Cytokines and chemokines are key modulators of immune responses and play diverse roles in inflammatory diseases. Here, we discuss the role of specific cytokines and chemokines in rheumatoid arthritis (RA).
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Rheumatoid arthritis (RA) is an autoimmune disease characterized by persistent inflammation in the joints leading to pain and disability. The fundamental importance of cytokines in RA progression is overwhelming, with TNF-α, IL-6 and IL-1 being the most influential cytokines. IL-6 and TNF-α inhibitors are currently used as treatment options for patients with severe RA, further supporting their importance (1,2). Recent journals have shown that cytokine/chemokine detection, in combination with other serological tests, can be used to determine RA progression in a clinical setting. During the pre-clinical phase of RA, IL-17 and CXCL8 are upregulated, potentiating pro-inflammatory cytokine signaling. If left untreated, this chronic inflammation will lead to cartilage degradation and bone erosion (1,2).
In later stages of RA, TNF-α, IL-6 and IL-1 are upregulated, stimulating increased expression of adhesion molecules and an increase in the iNOS/ROS ratio of synovial fluids (1,2). Other studies have found that there is impaired production of IL-10 and IL-13 in RA patients, hindering anti-inflammatory pathways (3). Furthermore, CCL2 levels tend to be elevated in RA and are strongly associated with macrophage infiltration. Macrophages then generate CXCL1 and CXCL8 that promote neutrophil recruitment, leading to CXCL2 production. CXCL2 is known to amplify neutrophil and macrophage chemokine release. Subsequently, T-Cells, B-Cells and other immune cells respond to the chemokine signaling and enhance inflammation (4,5).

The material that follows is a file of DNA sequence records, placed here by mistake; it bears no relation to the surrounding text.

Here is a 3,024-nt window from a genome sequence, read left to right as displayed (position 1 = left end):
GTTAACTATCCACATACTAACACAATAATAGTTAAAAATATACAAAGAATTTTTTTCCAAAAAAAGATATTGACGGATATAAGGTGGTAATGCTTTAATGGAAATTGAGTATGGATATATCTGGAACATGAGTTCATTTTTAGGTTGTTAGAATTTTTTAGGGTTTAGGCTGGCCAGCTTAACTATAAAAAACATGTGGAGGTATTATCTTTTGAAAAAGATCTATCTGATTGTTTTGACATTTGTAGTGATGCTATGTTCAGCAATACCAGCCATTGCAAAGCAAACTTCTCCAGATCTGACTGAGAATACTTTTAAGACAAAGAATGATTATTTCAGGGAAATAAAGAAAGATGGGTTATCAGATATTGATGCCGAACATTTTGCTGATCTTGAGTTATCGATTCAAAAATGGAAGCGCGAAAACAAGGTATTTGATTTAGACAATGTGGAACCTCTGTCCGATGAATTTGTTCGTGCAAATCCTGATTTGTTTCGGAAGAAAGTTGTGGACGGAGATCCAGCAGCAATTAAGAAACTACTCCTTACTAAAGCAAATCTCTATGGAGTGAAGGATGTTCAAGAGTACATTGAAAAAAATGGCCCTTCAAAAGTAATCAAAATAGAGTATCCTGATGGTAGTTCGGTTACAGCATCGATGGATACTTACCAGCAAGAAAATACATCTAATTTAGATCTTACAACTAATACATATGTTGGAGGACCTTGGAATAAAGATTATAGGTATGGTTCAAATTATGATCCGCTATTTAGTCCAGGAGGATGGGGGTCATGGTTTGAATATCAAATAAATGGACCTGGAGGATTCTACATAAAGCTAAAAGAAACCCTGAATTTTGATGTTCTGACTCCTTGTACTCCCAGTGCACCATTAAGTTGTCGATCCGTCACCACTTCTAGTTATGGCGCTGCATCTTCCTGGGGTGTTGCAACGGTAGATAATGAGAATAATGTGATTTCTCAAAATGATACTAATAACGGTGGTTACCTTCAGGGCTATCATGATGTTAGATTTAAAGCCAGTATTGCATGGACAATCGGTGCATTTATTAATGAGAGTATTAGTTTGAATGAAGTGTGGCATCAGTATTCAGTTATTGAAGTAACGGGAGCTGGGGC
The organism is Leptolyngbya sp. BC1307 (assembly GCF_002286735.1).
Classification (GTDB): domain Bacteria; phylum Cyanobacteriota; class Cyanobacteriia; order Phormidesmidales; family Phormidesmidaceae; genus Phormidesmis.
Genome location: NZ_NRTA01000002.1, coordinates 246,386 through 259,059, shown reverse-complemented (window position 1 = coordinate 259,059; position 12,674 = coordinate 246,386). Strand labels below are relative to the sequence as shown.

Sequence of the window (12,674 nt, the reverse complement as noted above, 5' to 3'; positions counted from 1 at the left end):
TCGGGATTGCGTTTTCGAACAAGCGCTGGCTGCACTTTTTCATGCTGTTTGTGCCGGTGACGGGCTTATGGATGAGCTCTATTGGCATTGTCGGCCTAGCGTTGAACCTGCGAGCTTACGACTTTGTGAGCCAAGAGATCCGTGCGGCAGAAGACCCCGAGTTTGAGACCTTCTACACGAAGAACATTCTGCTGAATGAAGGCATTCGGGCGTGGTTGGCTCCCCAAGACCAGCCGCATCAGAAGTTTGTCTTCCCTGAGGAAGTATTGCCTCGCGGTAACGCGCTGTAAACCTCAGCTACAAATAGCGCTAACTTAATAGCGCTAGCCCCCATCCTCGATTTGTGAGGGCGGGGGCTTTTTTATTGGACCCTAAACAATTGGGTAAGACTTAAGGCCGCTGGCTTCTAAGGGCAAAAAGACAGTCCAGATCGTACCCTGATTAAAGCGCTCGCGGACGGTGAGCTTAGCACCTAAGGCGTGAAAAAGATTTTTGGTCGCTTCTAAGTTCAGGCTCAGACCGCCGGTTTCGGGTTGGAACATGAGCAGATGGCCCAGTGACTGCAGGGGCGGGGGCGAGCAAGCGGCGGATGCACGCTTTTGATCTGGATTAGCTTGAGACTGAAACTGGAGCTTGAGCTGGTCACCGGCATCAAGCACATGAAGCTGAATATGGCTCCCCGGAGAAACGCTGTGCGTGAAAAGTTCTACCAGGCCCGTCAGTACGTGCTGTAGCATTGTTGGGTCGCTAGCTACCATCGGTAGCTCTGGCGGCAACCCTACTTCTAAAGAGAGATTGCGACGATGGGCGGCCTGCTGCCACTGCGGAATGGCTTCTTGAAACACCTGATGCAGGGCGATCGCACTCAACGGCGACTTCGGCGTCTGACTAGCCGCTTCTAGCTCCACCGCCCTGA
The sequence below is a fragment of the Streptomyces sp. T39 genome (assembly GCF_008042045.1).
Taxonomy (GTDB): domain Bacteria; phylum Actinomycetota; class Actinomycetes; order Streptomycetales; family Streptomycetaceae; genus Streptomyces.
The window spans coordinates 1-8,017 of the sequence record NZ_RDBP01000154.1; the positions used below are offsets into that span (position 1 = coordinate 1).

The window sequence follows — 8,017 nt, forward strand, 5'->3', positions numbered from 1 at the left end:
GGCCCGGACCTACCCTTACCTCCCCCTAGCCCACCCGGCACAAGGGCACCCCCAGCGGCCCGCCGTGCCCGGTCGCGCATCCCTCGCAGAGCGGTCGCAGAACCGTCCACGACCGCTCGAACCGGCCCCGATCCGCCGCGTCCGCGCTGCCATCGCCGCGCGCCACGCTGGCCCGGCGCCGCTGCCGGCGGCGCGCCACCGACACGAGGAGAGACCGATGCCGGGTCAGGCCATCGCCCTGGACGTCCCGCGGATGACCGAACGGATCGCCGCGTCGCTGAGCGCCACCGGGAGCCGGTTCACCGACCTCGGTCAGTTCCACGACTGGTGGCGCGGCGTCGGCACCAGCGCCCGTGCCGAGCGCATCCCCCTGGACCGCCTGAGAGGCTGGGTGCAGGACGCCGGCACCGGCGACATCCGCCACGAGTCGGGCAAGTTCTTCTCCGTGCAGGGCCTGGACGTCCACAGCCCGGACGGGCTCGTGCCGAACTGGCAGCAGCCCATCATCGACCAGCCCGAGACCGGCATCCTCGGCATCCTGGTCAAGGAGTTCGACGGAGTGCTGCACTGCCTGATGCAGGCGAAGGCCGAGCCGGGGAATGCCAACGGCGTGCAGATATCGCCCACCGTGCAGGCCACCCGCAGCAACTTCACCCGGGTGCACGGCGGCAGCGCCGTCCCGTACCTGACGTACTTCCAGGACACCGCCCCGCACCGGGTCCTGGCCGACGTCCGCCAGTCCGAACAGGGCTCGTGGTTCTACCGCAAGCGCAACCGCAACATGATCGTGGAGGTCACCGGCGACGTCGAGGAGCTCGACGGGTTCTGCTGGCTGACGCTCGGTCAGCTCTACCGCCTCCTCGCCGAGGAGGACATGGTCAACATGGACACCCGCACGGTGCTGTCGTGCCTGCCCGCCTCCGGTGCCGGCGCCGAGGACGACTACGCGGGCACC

To counterbalance the overwhelming pro-inflammatory response in RA, researchers have focused on the role of anti-inflammatory cytokines/chemokines as therapeutic options for attenuating the inflammatory process in RA. Upregulation of IL-4 and IL-13 by T-Helper type 2 (Th2) cells reduces the production of IL-1β and TNF-α elicited by activated macrophages located in synovial tissue. Post-translational modification of chemokines, in particular citrullination, is another possible mechanism that can be utilized therapeutically. Citrullination is the process by which peptidylarginine deiminases (PADs) convert Arginine to Citrulline which leads to an alteration on the chemokine activity and reduce chemotaxis, rendering the process anti-inflammatory (4,5).
A recent study published in the journal Science Translational Medicine tested the effectiveness of the highly inflammatory, erythrocyte-specific antibody Ter119 on RA inflammatory response. The group used Chondrex, Inc.’s Collagen Antibody Induced Arthritis (CAIA) model in mice and detected an upregulation of various cytokines and chemokines by ELISA, including CCL2, TNF-α, CXCL10, CXCL5 and CCL5. When CAIA mice were treated with Ter119, inflammatory arthritis was ameliorated or prevented. In addition, there was a dose-dependent decreases in the inflammatory cytokines/chemokines CCL2, TNF, CXCL5, and CCL5 demonstrating a significant decline in chemokine/cytokine secretion in the joints (6).
N. Irrera, A. D'Ascola, G. Pallio, A. Bitto, E. Mazzon, et al., β-Caryophyllene Mitigates Collagen Antibody Induced Arthritis (CAIA) in Mice Through a Cross-Talk between CB2 and PPAR-γ Receptors. Biomolecules 9, 326 (2019).
S. Ceeraz, S. Eszterhas, P. Sergent, D. Armstrong, A. Ashare, et al., VISTA deficiency attenuates antibody-induced arthritis and alters macrophage gene expression in response to simulated immune complexes. Arthritis Res Ther 19, 270 (2017).
R. Zhao, N. Chen, X. Zhou, P. Miao, C. Hu, et al., Exogenous IFN-beta regulates the RANKL-c-Fos-IFN-beta signaling pathway in the collagen antibody-induced arthritis model. J Transl Med 12, 330 (2014).